Reviewing the New York Giants' 2012 NFL Draft with One Year in the Books

Brad Gagnon@Brad_Gagnon NFL National ColumnistJanuary 21, 2013

BALTIMORE, MD - DECEMBER 23:  Running back David Wilson #22 of the New York Giants returns a kick off against the Baltimore Ravens at M&T Bank Stadium on December 23, 2012 in Baltimore, Maryland.  (Photo by Rob Carr/Getty Images)
Rob Carr/Getty Images

I know it takes two or three (or even four or five or six) years to fully assess how well a team fared in a particular draft. Not everyone picks players who are supposed to excel as rookies, and some early bloomers hit their ceiling too quickly.

But we at least begin to get an indication as to how good or bad certain draft picks are based on their rookie seasons. And so with that in mind, let's place some very early grades on the seven men the New York Giants selected in the 2012 NFL draft.


Round 1, Pick 32: David Wilson (RB, Virginia Tech)

The speedster got off to a terrible start with a fumble on his second career touch from scrimmage. That took place in the second quarter of the season opener, and Wilson received only 16 more carries over the next nine-and-half weeks.

He did, however, continue to perform well on kick returns while slowly working his way out of Tom Coughlin's doghouse. Coughlin admitted he was afraid to give Wilson a heavy workload—even with Ahmad Bradshaw and Andre Brown dealing with injuries—because he didn't trust him as a blocker. 

But they finally went to him in December, and Wilson came very close to leading the Giants in rushing during that month. He had 247 yards on 5.8 yards per carry during the final four games of the season, adding four touchdowns (one on a kick return). 

Ultimately, he finished in the top 10 in the league in kick return average and posted a yards-per-carry number north of five. The late success also indicates things are trending upward. He might even have a chance to become a No. 1 back at some point in 2013.

Grade: A-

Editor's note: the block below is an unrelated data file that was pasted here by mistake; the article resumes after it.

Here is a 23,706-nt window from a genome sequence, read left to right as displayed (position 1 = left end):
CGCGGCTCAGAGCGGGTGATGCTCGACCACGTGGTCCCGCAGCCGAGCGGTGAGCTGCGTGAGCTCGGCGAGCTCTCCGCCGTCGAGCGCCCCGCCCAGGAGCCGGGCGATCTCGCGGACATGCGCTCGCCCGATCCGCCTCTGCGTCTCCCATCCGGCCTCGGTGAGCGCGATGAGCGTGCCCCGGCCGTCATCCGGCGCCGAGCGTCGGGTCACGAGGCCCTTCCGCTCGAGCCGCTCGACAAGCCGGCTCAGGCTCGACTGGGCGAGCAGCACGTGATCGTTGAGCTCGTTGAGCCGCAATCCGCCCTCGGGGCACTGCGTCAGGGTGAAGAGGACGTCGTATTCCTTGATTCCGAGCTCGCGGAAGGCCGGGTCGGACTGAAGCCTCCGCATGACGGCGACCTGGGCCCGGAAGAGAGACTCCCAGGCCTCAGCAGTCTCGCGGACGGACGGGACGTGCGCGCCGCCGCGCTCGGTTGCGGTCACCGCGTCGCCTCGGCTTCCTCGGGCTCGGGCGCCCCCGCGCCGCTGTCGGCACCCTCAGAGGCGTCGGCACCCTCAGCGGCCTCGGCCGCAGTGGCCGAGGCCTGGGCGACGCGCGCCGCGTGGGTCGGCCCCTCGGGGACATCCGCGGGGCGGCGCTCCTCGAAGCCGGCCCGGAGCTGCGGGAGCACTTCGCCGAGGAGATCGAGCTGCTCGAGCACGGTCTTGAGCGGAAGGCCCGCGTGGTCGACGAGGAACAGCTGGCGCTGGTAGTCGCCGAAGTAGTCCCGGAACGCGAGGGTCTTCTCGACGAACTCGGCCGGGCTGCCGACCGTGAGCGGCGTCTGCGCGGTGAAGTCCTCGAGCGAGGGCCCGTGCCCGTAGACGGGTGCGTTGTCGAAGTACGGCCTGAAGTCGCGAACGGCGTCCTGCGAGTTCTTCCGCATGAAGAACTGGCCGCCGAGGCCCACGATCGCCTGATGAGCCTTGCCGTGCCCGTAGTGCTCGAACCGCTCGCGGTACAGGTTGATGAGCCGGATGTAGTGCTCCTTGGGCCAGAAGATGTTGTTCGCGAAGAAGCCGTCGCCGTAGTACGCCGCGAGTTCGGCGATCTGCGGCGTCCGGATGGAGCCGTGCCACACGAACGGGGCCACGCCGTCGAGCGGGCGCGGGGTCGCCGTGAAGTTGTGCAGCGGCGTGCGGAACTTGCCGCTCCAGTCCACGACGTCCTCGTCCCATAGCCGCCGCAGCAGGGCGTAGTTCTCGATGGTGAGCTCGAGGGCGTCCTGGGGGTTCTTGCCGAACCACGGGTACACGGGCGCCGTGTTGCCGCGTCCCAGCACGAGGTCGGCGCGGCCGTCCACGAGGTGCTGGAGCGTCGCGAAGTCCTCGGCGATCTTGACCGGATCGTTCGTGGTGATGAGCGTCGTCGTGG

In a perfect world...the Giants draft North Alabama cornerback Janoris Jenkins, who was actually selected seven spots later by St. Louis. They get a running back later, drafting Alfred Morris in Round 5.


Round 2, Pick 63: Rueben Randle (WR, LSU)

It isn't easy for rookies to shine under Coughlin, and Randle had a large crowd to compete with at the wide receiver position. Still, with Hakeem Nicks dealing with injury problems and no true No. 3 receiver standing out early, Randle had an opportunity. 

Like Wilson, though, he started slow. He had just one four-yard catch in the month of September before busting out with a season-high 82 yards on six catches with Nicks and Ramses Barden both out of the lineup in Week 5 against Cleveland.

For the remainder of the year, Randle would appear and then disappear over and over before finishing strong with two touchdown grabs in Week 17.

His final numbers (19 catches, 298 yards, three touchdowns) aren't impressive, but Randle also dropped only a single pass.

He wasn't particularly good on the limited punt return opportunities he had, but it was a small sample size so I'm not docking him any points for failing to make big plays on special teams. 

Grade: B

In a perfect world...I really can't see a better option here at this early stage. I mean, I suppose they'd have been better off taking Russell Wilson here (Wilson went 12 picks later), but that wouldn't have made any sense at all at the time.